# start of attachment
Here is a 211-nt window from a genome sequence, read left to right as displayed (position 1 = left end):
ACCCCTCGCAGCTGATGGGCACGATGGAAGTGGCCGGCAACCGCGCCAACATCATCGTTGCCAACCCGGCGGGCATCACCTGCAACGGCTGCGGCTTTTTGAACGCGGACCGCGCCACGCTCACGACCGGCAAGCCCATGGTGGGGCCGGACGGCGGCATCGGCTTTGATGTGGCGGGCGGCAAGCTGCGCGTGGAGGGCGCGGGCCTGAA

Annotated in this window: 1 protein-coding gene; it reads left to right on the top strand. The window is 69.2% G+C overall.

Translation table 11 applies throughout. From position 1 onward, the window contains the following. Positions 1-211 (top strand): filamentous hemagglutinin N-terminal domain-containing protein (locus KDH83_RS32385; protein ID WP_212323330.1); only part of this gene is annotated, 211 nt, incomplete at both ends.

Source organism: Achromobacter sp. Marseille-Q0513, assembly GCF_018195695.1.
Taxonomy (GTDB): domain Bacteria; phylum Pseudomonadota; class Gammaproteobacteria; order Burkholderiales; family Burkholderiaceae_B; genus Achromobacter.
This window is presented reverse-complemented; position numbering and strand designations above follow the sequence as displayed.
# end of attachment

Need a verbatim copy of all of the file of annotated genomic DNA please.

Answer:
Here is a 211-nt window from a genome sequence, read left to right as displayed (position 1 = left end):
ACCCCTCGCAGCTGATGGGCACGATGGAAGTGGCCGGCAACCGCGCCAACATCATCGTTGCCAACCCGGCGGGCATCACCTGCAACGGCTGCGGCTTTTTGAACGCGGACCGCGCCACGCTCACGACCGGCAAGCCCATGGTGGGGCCGGACGGCGGCATCGGCTTTGATGTGGCGGGCGGCAAGCTGCGCGTGGAGGGCGCGGGCCTGAA

Annotated in this window: 1 protein-coding gene; it reads left to right on the top strand. The window is 69.2% G+C overall.

Translation table 11 applies throughout. From position 1 onward, the window contains the following. Positions 1-211 (top strand): filamentous hemagglutinin N-terminal domain-containing protein (locus KDH83_RS32385; protein ID WP_212323330.1); only part of this gene is annotated, 211 nt, incomplete at both ends.

Source organism: Achromobacter sp. Marseille-Q0513, assembly GCF_018195695.1.
Taxonomy (GTDB): domain Bacteria; phylum Pseudomonadota; class Gammaproteobacteria; order Burkholderiales; family Burkholderiaceae_B; genus Achromobacter.
This window is presented reverse-complemented; position numbering and strand designations above follow the sequence as displayed.